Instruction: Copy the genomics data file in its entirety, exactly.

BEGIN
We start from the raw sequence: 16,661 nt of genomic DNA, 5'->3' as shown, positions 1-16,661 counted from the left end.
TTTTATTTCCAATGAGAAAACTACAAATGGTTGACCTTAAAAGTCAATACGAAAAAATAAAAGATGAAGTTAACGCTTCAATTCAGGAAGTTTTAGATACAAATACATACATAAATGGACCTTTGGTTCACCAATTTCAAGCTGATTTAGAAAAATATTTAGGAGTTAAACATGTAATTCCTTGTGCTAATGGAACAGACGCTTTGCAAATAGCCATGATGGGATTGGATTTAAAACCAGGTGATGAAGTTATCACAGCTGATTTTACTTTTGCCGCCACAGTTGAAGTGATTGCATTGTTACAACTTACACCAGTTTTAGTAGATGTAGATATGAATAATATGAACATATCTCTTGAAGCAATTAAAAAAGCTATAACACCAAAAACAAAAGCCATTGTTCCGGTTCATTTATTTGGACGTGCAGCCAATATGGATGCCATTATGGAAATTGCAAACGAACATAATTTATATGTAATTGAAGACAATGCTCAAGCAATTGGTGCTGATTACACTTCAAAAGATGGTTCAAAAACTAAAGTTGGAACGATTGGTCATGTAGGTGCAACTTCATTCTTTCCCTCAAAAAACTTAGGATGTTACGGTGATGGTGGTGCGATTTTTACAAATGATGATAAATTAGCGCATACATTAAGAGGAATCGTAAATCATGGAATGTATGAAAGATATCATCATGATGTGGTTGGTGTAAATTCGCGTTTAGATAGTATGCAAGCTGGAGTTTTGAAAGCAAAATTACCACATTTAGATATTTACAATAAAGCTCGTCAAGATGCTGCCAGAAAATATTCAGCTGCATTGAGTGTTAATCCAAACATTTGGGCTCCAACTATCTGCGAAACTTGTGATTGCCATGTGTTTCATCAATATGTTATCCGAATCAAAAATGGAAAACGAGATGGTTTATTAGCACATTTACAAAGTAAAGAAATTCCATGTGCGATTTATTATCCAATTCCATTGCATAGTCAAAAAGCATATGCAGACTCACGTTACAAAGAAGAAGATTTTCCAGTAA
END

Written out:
We start from the raw sequence: 16,661 nt of genomic DNA, 5'->3' as shown, positions 1-16,661 counted from the left end.
TTTTATTTCCAATGAGAAAACTACAAATGGTTGACCTTAAAAGTCAATACGAAAAAATAAAAGATGAAGTTAACGCTTCAATTCAGGAAGTTTTAGATACAAATACATACATAAATGGACCTTTGGTTCACCAATTTCAAGCTGATTTAGAAAAATATTTAGGAGTTAAACATGTAATTCCTTGTGCTAATGGAACAGACGCTTTGCAAATAGCCATGATGGGATTGGATTTAAAACCAGGTGATGAAGTTATCACAGCTGATTTTACTTTTGCCGCCACAGTTGAAGTGATTGCATTGTTACAACTTACACCAGTTTTAGTAGATGTAGATATGAATAATATGAACATATCTCTTGAAGCAATTAAAAAAGCTATAACACCAAAAACAAAAGCCATTGTTCCGGTTCATTTATTTGGACGTGCAGCCAATATGGATGCCATTATGGAAATTGCAAACGAACATAATTTATATGTAATTGAAGACAATGCTCAAGCAATTGGTGCTGATTACACTTCAAAAGATGGTTCAAAAACTAAAGTTGGAACGATTGGTCATGTAGGTGCAACTTCATTCTTTCCCTCAAAAAACTTAGGATGTTACGGTGATGGTGGTGCGATTTTTACAAATGATGATAAATTAGCGCATACATTAAGAGGAATCGTAAATCATGGAATGTATGAAAGATATCATCATGATGTGGTTGGTGTAAATTCGCGTTTAGATAGTATGCAAGCTGGAGTTTTGAAAGCAAAATTACCACATTTAGATATTTACAATAAAGCTCGTCAAGATGCTGCCAGAAAATATTCAGCTGCATTGAGTGTTAATCCAAACATTTGGGCTCCAACTATCTGCGAAACTTGTGATTGCCATGTGTTTCATCAATATGTTATCCGAATCAAAAATGGAAAACGAGATGGTTTATTAGCACATTTACAAAGTAAAGAAATTCCATGTGCGATTTATTATCCAATTCCATTGCATAGTCAAAAAGCATATGCAGACTCACGTTACAAAGAAGAAGATTTTCCAGTAA